Into the Labyrinth: The Making of a Modern-Day Theseus provides an insider’s account of Project Spinnaker, a joint Canada–US defence project conceived in the waning days of the Cold War. Spinnaker’s secret purpose was to reassert Canada’s Arctic sovereignty by providing the capability to monitor submarine traffic in Canadian Arctic waters. The star of Project Spinnaker was Theseus, a massive, Canadian-made autonomous underwater vehicle designed with a single purpose: laying fibre-optic cable in ice-covered waters.
More than 2,500 years after the mythical Greek hero Theseus ventured into the labyrinth on the island of Crete to slay the Minotaur, the submarine Theseus was launched into an undersea labyrinth with a strikingly similar goal: lay nearly 200 kilometres of fibre-optic cable on the seafloor of Canada’s Arctic, then turn around and follow it back out.
With a foreword written by Dr. James R. McFarlane, OC, CD, P.Eng., FCAE and endorsements by several well-known experts in the subsea industry, Into the Labyrinth provides a fascinating glimpse into the subsea industry of the 1980s and ‘90s set against the backdrop of Canada’s stunning yet hostile High Arctic.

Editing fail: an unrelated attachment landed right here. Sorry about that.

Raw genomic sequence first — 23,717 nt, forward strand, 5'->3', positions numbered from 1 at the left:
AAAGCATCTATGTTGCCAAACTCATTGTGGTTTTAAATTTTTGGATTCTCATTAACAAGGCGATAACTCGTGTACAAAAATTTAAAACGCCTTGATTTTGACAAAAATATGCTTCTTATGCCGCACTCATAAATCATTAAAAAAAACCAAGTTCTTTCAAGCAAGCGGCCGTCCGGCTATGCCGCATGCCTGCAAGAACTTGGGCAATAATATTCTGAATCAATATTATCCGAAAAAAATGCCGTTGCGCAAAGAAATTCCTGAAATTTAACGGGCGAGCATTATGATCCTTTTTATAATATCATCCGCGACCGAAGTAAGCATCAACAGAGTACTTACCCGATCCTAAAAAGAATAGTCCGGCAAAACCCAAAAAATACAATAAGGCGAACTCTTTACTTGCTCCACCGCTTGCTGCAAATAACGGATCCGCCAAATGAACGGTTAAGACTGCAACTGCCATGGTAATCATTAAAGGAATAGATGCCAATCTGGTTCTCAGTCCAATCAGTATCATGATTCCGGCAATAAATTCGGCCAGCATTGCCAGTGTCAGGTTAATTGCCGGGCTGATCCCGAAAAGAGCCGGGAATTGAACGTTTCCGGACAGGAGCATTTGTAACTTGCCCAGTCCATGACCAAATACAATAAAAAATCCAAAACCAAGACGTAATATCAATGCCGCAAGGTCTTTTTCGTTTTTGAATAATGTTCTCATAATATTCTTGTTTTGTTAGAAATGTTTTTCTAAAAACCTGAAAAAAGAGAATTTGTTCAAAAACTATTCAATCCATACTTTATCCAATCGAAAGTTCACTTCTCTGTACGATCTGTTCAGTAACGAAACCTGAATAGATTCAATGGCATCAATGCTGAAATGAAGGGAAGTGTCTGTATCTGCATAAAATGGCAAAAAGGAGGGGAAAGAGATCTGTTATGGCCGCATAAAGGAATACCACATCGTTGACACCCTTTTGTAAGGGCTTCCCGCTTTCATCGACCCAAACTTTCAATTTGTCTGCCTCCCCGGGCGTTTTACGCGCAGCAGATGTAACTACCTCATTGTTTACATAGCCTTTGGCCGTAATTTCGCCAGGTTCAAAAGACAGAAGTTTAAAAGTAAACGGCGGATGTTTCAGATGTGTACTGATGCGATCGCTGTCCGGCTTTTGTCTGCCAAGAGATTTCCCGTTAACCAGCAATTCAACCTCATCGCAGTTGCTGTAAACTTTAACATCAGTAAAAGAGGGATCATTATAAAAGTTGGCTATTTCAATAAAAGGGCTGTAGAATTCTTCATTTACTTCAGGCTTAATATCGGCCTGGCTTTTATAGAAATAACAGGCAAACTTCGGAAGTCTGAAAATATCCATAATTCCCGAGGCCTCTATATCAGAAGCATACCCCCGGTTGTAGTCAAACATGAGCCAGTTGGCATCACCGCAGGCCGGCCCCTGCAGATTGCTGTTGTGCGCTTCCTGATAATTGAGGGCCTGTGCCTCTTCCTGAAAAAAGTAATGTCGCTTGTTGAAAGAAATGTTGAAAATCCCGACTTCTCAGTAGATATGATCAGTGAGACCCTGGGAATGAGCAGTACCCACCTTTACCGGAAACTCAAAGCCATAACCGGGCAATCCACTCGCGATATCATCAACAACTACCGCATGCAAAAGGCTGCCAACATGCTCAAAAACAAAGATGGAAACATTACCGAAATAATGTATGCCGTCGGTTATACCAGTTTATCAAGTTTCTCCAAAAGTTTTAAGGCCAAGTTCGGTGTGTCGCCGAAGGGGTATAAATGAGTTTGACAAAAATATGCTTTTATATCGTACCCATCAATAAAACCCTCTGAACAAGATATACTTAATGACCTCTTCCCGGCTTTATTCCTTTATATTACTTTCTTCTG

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About the Author
BRUCE BUTLER is a registered Professional Engineer and has worked in the high-technology field for thirty-five years in marine navigation, autonomous vehicles (land, underwater), vessel surveillance, telecommunications, mining automation, and remote control of construction equipment. Bruce was involved in Project Spinnaker from start to finish while employed by International Submarine Engineering Ltd. for fourteen years. He was the Systems Engineer and Deputy Program Manager for Theseus vehicle development and responsible for Theseus’s inertial/acoustic navigation system that enabled it to find its way underwater. During the Arctic test missions in 1995 and the cable-laying missions in 1996, he led all mission planning and testing and acted as Chief Pilot. During his work on Project Spinnaker, Butler lived and worked for 111 days in the high Arctic over five visits, at both CFS Alert and in field camps on the Arctic ice pack. He currently lives in Pitt Meadows, BC, Canada where he does home renovations, writes, and keeps fit by running, cycling, and swimming. He is mostly retired, but can be convinced to take on the occasional consulting job if it’s interesting enough.